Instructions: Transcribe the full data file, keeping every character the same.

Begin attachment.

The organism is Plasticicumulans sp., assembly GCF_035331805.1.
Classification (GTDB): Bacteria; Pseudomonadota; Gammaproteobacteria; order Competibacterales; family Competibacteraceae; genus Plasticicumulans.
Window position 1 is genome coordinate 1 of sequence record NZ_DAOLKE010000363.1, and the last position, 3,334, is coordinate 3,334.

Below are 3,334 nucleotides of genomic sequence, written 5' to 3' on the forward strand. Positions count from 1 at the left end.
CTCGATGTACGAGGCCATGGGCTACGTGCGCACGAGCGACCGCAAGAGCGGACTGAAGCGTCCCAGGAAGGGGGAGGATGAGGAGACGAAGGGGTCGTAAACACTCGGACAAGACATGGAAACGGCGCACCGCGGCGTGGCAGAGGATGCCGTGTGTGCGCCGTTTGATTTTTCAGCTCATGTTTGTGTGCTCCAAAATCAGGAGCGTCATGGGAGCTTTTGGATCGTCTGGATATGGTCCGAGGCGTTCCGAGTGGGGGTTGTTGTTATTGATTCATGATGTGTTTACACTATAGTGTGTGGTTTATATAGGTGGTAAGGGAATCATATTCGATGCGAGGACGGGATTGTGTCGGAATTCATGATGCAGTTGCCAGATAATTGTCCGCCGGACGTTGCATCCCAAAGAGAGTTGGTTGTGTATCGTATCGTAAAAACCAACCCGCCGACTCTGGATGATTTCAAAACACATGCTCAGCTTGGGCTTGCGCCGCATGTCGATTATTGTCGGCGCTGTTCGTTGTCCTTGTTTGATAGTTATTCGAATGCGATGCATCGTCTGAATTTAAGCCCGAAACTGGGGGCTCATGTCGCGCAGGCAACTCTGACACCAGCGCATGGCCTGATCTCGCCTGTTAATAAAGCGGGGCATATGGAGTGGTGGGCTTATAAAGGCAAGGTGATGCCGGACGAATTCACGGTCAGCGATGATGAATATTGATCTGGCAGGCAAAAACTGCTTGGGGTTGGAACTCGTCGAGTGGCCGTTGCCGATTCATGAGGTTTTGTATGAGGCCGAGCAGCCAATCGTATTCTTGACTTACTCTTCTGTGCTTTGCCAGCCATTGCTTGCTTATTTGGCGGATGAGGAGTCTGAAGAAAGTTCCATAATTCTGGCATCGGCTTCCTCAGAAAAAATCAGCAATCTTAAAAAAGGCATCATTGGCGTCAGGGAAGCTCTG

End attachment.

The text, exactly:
The organism is Plasticicumulans sp., assembly GCF_035331805.1.
Classification (GTDB): Bacteria; Pseudomonadota; Gammaproteobacteria; order Competibacterales; family Competibacteraceae; genus Plasticicumulans.
Window position 1 is genome coordinate 1 of sequence record NZ_DAOLKE010000363.1, and the last position, 3,334, is coordinate 3,334.

Below are 3,334 nucleotides of genomic sequence, written 5' to 3' on the forward strand. Positions count from 1 at the left end.
CTCGATGTACGAGGCCATGGGCTACGTGCGCACGAGCGACCGCAAGAGCGGACTGAAGCGTCCCAGGAAGGGGGAGGATGAGGAGACGAAGGGGTCGTAAACACTCGGACAAGACATGGAAACGGCGCACCGCGGCGTGGCAGAGGATGCCGTGTGTGCGCCGTTTGATTTTTCAGCTCATGTTTGTGTGCTCCAAAATCAGGAGCGTCATGGGAGCTTTTGGATCGTCTGGATATGGTCCGAGGCGTTCCGAGTGGGGGTTGTTGTTATTGATTCATGATGTGTTTACACTATAGTGTGTGGTTTATATAGGTGGTAAGGGAATCATATTCGATGCGAGGACGGGATTGTGTCGGAATTCATGATGCAGTTGCCAGATAATTGTCCGCCGGACGTTGCATCCCAAAGAGAGTTGGTTGTGTATCGTATCGTAAAAACCAACCCGCCGACTCTGGATGATTTCAAAACACATGCTCAGCTTGGGCTTGCGCCGCATGTCGATTATTGTCGGCGCTGTTCGTTGTCCTTGTTTGATAGTTATTCGAATGCGATGCATCGTCTGAATTTAAGCCCGAAACTGGGGGCTCATGTCGCGCAGGCAACTCTGACACCAGCGCATGGCCTGATCTCGCCTGTTAATAAAGCGGGGCATATGGAGTGGTGGGCTTATAAAGGCAAGGTGATGCCGGACGAATTCACGGTCAGCGATGATGAATATTGATCTGGCAGGCAAAAACTGCTTGGGGTTGGAACTCGTCGAGTGGCCGTTGCCGATTCATGAGGTTTTGTATGAGGCCGAGCAGCCAATCGTATTCTTGACTTACTCTTCTGTGCTTTGCCAGCCATTGCTTGCTTATTTGGCGGATGAGGAGTCTGAAGAAAGTTCCATAATTCTGGCATCGGCTTCCTCAGAAAAAATCAGCAATCTTAAAAAAGGCATCATTGGCGTCAGGGAAGCTCTG